In Western Washington, unless you go skiing, you probably don't own snow tires. My daughter lives in Lynnwood. She doesn't own snow tires. When you get snow in Western Washington, people go crazy. If it snows in Western Washington, it's always that heavy, wet stuff that is so slippery you are always sliding around and running into stuff. When it snows in Western Washington, I like to watch local TV news for the coverage because it's hilarious watching people slide down hills because they don't know how to drive in the snow. 

car on a scary drive

I live in Eastern Washington, where it really does. snow in the wintertime. On top of that. I get up very early in the morning and I'm traveling on the road by 4:00 AM. A lot of times the Snowplows aren't even out yet. That's why I prefer all-wheel drive and snow tires. Now I know some people say, hey I'm driving an all-wheel drive or a four-wheel drive. I just leave the all-weather tires on. I'm good all year long. Well, in my opinion, not so much.  

So my question is, what are the best snow tires to get for your vehicle? As always, we went to the fountain of all knowledge that is true and trustworthy, the Internet.  

Here's what I found. 

“All Terrain tires are fine for most vehicles driving in light inclement weather—but you shouldn't trust them in heavy snow or ice, no matter what you drive. Winter tires use specialized rubber compounds and tread designs engineered to maximize tire bite and traction in freezing temperatures and on slick surfaces. In snowy and icy driving conditions, a dependable set of winter tires can mean the difference between arriving safely and being stranded for hours in a freezing car.” 

What are the best winter tires to buy? We've used plenty of different brands and styles, and we have our thoughts. For an even deeper dive into winter tires, we turned to our friends at Tire Rack for recommendations.” 

Michelin X-Ice Snow SUV

Nokian Hakkapeliitta R5 

Continental VikingContact 7 

Michelin X-Ice Snow 

Now does have a couple of recommendations that I'm Completely behind. Back when I was a kid, my dad, (a very smart guy) Taught me to take snow tires and have them mounted on separate wheels. This extends the life of the snow tire. Something else to keep in mind is that the rubber compound used in snow tires will where best in cold weather. Warm or hot weather those snow tires wear out fast. 

look for the industry-standard three-peak mountain snowflake (3PMSF) symbol on the sidewall, indicating they meet severe snow service requirements. 

There is always a variety of opinions on everything, so I thought I'd get a couple of other ideas from different websites.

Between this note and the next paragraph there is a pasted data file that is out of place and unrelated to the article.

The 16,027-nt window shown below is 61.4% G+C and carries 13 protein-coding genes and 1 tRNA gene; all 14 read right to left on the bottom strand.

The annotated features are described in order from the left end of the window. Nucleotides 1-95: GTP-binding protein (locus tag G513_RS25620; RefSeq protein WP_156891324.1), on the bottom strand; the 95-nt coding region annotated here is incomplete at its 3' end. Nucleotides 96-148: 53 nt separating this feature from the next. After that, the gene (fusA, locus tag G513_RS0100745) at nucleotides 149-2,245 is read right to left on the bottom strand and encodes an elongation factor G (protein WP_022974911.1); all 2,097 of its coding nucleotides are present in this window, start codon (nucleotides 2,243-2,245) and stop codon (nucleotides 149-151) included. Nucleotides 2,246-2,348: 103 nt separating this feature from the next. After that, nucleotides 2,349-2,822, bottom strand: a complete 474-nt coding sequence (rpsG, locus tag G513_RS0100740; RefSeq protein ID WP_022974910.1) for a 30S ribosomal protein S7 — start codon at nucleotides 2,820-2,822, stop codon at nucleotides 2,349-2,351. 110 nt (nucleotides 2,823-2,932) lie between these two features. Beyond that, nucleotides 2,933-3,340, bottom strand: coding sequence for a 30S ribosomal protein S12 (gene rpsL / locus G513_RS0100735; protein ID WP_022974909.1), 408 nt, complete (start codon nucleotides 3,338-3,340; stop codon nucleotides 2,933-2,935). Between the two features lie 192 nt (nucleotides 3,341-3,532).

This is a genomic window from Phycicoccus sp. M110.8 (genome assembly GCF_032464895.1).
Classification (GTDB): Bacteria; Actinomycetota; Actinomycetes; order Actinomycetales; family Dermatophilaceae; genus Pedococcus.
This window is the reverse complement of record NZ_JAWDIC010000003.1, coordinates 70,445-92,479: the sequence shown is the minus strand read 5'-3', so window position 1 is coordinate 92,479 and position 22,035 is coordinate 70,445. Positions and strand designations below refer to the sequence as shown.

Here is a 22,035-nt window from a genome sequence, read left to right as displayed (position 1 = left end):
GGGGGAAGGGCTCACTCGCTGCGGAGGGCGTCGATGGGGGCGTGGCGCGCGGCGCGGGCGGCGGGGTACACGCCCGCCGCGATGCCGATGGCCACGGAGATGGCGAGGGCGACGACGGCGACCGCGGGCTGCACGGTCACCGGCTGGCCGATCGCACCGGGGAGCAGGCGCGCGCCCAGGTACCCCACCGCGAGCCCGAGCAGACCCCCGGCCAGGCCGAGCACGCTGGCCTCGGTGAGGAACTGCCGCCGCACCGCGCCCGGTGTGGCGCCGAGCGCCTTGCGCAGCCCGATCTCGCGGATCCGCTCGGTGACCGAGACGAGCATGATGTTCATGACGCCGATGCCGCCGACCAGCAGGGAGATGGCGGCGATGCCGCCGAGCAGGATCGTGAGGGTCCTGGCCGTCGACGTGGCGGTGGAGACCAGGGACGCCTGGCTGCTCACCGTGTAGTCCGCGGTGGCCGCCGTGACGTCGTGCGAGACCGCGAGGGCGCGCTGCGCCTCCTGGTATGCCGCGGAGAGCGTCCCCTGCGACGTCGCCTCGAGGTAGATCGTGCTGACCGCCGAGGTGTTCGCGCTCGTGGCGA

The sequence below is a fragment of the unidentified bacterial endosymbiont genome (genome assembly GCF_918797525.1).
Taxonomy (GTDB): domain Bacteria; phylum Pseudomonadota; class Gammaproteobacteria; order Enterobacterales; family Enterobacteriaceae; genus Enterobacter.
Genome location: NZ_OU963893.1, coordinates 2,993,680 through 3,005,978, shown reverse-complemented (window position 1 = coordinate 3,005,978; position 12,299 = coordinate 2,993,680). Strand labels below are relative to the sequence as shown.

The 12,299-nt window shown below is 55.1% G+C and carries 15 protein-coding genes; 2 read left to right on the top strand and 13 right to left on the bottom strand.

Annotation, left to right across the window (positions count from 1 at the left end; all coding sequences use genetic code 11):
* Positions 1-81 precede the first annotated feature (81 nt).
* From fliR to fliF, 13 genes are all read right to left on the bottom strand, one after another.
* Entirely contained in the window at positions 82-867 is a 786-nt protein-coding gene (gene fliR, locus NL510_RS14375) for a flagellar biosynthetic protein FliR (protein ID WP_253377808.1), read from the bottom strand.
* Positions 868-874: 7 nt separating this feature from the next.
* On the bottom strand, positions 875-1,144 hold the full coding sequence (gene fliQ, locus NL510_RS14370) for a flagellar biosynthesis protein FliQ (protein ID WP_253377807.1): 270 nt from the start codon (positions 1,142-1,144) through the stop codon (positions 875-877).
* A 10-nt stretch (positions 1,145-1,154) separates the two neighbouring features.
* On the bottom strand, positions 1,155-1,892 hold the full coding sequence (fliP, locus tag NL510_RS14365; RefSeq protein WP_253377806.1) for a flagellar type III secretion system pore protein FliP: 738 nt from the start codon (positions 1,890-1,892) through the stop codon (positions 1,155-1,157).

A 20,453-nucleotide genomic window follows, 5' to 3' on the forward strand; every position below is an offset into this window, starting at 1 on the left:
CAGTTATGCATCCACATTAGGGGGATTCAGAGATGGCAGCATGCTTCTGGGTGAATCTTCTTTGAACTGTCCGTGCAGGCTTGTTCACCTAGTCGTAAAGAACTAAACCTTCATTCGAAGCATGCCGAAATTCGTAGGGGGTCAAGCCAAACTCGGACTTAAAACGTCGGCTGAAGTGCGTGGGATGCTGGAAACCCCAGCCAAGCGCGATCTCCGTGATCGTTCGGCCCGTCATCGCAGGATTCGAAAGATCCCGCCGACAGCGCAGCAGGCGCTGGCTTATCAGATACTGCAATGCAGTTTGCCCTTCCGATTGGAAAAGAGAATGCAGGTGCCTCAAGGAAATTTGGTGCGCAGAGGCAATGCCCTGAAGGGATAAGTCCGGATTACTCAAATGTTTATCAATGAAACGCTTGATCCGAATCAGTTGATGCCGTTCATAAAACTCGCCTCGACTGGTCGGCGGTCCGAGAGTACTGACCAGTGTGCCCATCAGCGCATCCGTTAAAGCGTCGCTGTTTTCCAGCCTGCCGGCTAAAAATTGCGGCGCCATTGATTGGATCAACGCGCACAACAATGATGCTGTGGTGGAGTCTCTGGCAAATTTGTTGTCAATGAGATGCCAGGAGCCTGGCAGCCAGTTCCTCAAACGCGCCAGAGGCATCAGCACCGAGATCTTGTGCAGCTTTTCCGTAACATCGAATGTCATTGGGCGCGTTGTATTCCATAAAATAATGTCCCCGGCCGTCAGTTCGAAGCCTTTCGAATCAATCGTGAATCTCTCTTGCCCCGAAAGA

“The best winter tire in 2023 is the Michelin X-Ice Snow. The X-Ice Snow handled better on ice and wet roads than any other winter tire we tested, making it a great choice to tackle inclement weather. 

The Nokian Hakkapeliitta R5 is one of the most comfortable and best-handling winter tires on dry roads that we tested. Additionally, it has some of the best snow and ice handling on the market. 

If you want a winter tire designed for performance on both wet and dry roads, the Continental Viking Contact 7 has some of the best water evacuation in the industry.” 

OK, now you're saying I don't drive a car, I don't drive an SUV, I drive a truck, what do I need? 



“The Best Snow Tires for Trucks of 2023
Best Overall: Goodyear Wrangler Duratrac
Best Budget: Falken Wildpeak A/T3W.
Best for Deep Snow: Interco Super Swamper IROK
Best for Ice: Bridgestone Blizzak DM-V2.
Best for Towing: Nitto Exo Grappler.
Best for All Year: BFG All-Terrain T/A KO2” 

Should I get studs, or no studs?

For me personally, I have not used studded snow tires in years. An excellent “speed rated” snow tire for me is the way to go. if i'm shopping for a snow tire the first question I ask is “what is the Washington state patrol using for snow tires? if I can afford it that's what I get. 

According to 

“So, for the worst weather conditions, there are studded tires. Studded tires were once common in northern states. As both tire technology and the state of American roads has improved, they have grown less necessary. 

There are still circumstances where studded tires may make driving much safer. Studded tires are not legal everywhere, and traditional studless winter tires are often a better choice (see our Snow Tires Guide for details). 

In some circumstances, studded tires can confer a safety advantage. But they have limited applications and can offer less traction than studless tires in common driving conditions.” 

So here are the things to remember.
All weather and all terrain tires are not snow tires.
Get the best snow tire you can afford.
If possible, have them mounted on their own wheels.
Don't put them on too early and don't leave them on too late.
And keep an eye on tire pressure. The colder it gets, the lower the pressure. 

Now if you will excuse me, I have to get on the phone and make an appointment to get my tires changed. 

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